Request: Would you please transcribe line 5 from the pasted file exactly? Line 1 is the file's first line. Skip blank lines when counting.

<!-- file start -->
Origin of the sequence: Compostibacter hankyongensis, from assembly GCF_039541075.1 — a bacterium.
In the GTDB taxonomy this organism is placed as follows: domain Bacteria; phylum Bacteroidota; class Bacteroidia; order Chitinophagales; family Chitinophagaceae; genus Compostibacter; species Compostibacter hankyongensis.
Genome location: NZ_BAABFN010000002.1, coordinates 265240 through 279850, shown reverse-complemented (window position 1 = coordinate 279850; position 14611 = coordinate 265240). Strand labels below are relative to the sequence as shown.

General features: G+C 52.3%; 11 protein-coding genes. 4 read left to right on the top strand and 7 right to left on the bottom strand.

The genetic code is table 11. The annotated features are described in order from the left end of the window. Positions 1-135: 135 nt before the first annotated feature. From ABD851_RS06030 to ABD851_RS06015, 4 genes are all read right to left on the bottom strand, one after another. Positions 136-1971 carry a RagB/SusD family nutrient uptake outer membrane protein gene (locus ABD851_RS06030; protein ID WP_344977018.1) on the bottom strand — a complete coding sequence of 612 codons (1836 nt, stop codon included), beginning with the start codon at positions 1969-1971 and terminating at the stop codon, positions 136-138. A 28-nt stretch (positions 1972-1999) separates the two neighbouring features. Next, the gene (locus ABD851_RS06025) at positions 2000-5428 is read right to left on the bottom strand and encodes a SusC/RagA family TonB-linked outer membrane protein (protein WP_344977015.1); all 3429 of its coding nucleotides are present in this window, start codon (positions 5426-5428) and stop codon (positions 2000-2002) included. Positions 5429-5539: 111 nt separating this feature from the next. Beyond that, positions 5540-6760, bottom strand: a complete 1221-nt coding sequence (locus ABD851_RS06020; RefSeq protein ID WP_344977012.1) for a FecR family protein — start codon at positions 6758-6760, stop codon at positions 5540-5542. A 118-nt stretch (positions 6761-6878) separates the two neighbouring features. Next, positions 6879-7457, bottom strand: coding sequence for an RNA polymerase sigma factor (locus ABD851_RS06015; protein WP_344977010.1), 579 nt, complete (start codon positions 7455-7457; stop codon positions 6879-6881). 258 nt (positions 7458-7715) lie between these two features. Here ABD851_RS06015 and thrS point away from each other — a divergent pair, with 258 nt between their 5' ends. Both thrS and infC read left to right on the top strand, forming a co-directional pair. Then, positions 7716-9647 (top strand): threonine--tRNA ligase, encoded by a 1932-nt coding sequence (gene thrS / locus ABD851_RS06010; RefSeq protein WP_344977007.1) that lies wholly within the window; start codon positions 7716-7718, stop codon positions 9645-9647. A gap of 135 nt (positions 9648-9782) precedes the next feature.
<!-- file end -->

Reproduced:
The genetic code is table 11. The annotated features are described in order from the left end of the window. Positions 1-135: 135 nt before the first annotated feature. From ABD851_RS06030 to ABD851_RS06015, 4 genes are all read right to left on the bottom strand, one after another. Positions 136-1971 carry a RagB/SusD family nutrient uptake outer membrane protein gene (locus ABD851_RS06030; protein ID WP_344977018.1) on the bottom strand — a complete coding sequence of 612 codons (1836 nt, stop codon included), beginning with the start codon at positions 1969-1971 and terminating at the stop codon, positions 136-138. A 28-nt stretch (positions 1972-1999) separates the two neighbouring features. Next, the gene (locus ABD851_RS06025) at positions 2000-5428 is read right to left on the bottom strand and encodes a SusC/RagA family TonB-linked outer membrane protein (protein WP_344977015.1); all 3429 of its coding nucleotides are present in this window, start codon (positions 5426-5428) and stop codon (positions 2000-2002) included. Positions 5429-5539: 111 nt separating this feature from the next. Beyond that, positions 5540-6760, bottom strand: a complete 1221-nt coding sequence (locus ABD851_RS06020; RefSeq protein ID WP_344977012.1) for a FecR family protein — start codon at positions 6758-6760, stop codon at positions 5540-5542. A 118-nt stretch (positions 6761-6878) separates the two neighbouring features. Next, positions 6879-7457, bottom strand: coding sequence for an RNA polymerase sigma factor (locus ABD851_RS06015; protein WP_344977010.1), 579 nt, complete (start codon positions 7455-7457; stop codon positions 6879-6881). 258 nt (positions 7458-7715) lie between these two features. Here ABD851_RS06015 and thrS point away from each other — a divergent pair, with 258 nt between their 5' ends. Both thrS and infC read left to right on the top strand, forming a co-directional pair. Then, positions 7716-9647 (top strand): threonine--tRNA ligase, encoded by a 1932-nt coding sequence (gene thrS / locus ABD851_RS06010; RefSeq protein WP_344977007.1) that lies wholly within the window; start codon positions 7716-7718, stop codon positions 9645-9647. A gap of 135 nt (positions 9648-9782) precedes the next feature.